Look to the Past to Prepare for the Future, (Part 1)

Think about a time when you got caught in a storm. What happened? You probably saw it approaching, realized there was no outrunning it, and took shelter where you could. Maybe in a store or restaurant that happened to be nearby. Time and the storm passed, and you resumed your travels.

Assuming that the next big crisis in your area does not require you to bug out, hunkering down in place and riding out the storm offers a survival strategy. So, take steps now to create a living space that can withstand whatever ills befall society.

Perhaps the best defense against an uncertain future is, oddly enough, to look to the past. Go retro… pioneer retro. To a time when our society met its basic needs without dependence on luxury items and on-demand energy and convenience.

When preparing for a hunker-down scenario, we must create both short- and long-term contingency plans. We have to admit to ourselves that troubled times could last longer than we expect and outlast our stored supplies. If that happens, survival may depend on embracing techniques and lifestyle changes of the past to ensure our future.

Food for thought

Start with creating a supply of shelf-stable, non-perishable survival food. Add food preservation gear such as dehydrators, canners, smokers and fermenting/pickling supplies. Gather the seeds and gardening tools to grow fresh vegetables and grains. This means shovel, rake, hoe, hand trowel and rain barrels. Stock up on starter trays to create seedlings to plant in spring.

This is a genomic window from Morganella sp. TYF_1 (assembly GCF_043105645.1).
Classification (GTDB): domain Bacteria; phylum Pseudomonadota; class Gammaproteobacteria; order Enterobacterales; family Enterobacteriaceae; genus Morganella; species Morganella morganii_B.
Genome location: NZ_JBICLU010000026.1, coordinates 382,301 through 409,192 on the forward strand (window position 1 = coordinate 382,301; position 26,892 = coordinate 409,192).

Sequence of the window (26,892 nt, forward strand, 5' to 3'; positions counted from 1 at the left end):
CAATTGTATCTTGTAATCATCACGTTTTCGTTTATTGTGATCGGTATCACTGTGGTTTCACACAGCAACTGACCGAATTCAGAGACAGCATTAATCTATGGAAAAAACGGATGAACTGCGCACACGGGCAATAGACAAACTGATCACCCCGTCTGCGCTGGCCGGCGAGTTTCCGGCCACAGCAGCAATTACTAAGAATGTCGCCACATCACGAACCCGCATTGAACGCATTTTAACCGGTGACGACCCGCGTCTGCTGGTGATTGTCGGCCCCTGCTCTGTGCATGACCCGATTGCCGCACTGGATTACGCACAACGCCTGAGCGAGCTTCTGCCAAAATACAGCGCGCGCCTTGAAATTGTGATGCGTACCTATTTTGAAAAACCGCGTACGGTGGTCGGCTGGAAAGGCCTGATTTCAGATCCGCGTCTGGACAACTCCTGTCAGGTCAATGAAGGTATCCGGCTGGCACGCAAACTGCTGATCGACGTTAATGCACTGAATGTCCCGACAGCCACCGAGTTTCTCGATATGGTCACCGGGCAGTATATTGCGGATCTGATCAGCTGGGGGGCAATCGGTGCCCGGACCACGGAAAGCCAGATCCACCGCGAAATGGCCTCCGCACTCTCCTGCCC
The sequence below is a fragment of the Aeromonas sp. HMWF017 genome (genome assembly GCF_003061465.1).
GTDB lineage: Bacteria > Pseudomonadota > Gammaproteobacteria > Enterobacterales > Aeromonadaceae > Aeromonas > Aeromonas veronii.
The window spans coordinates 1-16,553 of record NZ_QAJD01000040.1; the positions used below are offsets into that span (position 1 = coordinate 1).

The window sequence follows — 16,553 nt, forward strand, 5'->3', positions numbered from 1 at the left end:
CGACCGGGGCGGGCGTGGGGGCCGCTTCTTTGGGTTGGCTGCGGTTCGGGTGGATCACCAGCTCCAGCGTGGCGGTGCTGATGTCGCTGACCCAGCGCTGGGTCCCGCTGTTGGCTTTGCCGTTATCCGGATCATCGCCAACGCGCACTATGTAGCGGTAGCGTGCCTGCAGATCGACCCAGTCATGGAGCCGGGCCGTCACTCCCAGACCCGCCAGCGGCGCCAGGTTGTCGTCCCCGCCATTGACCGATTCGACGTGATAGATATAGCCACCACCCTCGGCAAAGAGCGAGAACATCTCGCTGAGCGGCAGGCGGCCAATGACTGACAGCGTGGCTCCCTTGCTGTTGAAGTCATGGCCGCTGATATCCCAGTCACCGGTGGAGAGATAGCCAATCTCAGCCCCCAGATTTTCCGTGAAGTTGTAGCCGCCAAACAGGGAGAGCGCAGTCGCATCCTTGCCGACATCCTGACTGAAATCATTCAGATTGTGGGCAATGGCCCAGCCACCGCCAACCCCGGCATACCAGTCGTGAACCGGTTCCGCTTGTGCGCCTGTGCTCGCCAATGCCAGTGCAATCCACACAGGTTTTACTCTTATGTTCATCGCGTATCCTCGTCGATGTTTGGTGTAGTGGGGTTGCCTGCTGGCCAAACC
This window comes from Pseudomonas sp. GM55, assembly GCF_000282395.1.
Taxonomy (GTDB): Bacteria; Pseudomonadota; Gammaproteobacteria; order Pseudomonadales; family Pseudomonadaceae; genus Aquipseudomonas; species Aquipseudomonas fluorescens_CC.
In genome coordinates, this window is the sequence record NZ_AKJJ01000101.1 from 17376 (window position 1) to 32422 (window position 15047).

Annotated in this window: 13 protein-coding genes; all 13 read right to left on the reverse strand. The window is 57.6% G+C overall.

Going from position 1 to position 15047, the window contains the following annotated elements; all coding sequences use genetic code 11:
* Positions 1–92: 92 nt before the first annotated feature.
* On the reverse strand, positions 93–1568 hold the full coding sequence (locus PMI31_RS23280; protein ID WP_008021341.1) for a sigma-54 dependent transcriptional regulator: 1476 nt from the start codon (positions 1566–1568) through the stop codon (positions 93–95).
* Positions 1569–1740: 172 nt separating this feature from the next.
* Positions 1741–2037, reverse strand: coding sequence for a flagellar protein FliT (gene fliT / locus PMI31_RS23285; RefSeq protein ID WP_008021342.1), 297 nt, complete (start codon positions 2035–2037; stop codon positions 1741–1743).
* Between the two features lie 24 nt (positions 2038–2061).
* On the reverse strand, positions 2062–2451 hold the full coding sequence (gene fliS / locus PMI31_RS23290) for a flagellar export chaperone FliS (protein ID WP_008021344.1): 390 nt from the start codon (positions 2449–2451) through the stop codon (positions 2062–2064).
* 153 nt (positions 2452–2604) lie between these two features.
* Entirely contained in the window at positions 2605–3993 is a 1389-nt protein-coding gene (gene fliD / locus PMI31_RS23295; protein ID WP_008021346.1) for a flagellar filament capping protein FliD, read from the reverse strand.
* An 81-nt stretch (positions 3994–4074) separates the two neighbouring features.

If the Grid Goes Down…

Keep your wits about you 

A spirit of independence and a commitment to a sustainable lifestyle are required to make a successful go of off-grid living. Prepare mentally to take a step back in time and live with rustic forms of heating and food storage. If you are braced for hard work and sacrifice, an off-grid lifestyle can be a manageable and rewarding experience.

Power generation

Modern alternate power technology is possible, but can be expensive and require the use of large batteries for energy storage. Alternatives depend upon the geography of the lot. Running the refrigerator, water heater and stove on propane, and using wood to produce heat, will conserve electricity. A solar-powered generator is a good investment.

Creating a water system 

A drilled water well requires a pump and large storage tank. Wells used for drinking water should be regularly tested and treated, if necessary, to ensure water safety. Rain barrels can supplement water supply, especially for gardening. Depending on location, annual rainfall can provide most or all of the water for household needs, but a water purification system is a must.

Waste disposal

Indiscriminately disposing of waste is a serious health hazard. Permissible off-grid options include septic tanks with buried leach fields and open-air lagoon pits. Composting toilets are acceptable in many regions. Personal septic systems require ongoing maintenance and inspections to perform correctly.

There’s much more on this subject coming soon. 

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